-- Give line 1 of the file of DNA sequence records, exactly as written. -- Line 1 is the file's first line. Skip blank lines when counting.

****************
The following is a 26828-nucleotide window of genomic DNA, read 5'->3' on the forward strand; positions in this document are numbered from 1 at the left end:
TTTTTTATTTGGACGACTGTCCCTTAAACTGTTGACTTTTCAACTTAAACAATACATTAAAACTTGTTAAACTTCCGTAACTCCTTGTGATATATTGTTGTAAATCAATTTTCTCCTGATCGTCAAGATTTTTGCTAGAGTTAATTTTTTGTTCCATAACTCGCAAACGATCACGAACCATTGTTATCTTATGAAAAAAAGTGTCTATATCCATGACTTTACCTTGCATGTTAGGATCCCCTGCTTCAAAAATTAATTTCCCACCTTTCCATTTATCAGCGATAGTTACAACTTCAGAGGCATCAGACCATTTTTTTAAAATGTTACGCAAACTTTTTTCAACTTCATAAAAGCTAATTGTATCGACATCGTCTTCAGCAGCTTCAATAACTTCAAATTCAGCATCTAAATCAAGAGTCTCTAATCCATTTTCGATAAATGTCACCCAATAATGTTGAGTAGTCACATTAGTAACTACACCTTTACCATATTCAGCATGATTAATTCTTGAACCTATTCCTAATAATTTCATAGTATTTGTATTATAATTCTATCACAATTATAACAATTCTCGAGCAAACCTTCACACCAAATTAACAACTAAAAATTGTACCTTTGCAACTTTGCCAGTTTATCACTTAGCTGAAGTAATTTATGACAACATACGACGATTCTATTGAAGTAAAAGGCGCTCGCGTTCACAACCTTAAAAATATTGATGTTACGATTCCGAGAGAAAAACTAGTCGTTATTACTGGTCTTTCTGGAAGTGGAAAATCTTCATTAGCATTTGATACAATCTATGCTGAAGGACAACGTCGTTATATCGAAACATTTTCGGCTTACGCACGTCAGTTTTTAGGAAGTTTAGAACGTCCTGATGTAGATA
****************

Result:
The following is a 26828-nucleotide window of genomic DNA, read 5'->3' on the forward strand; positions in this document are numbered from 1 at the left end: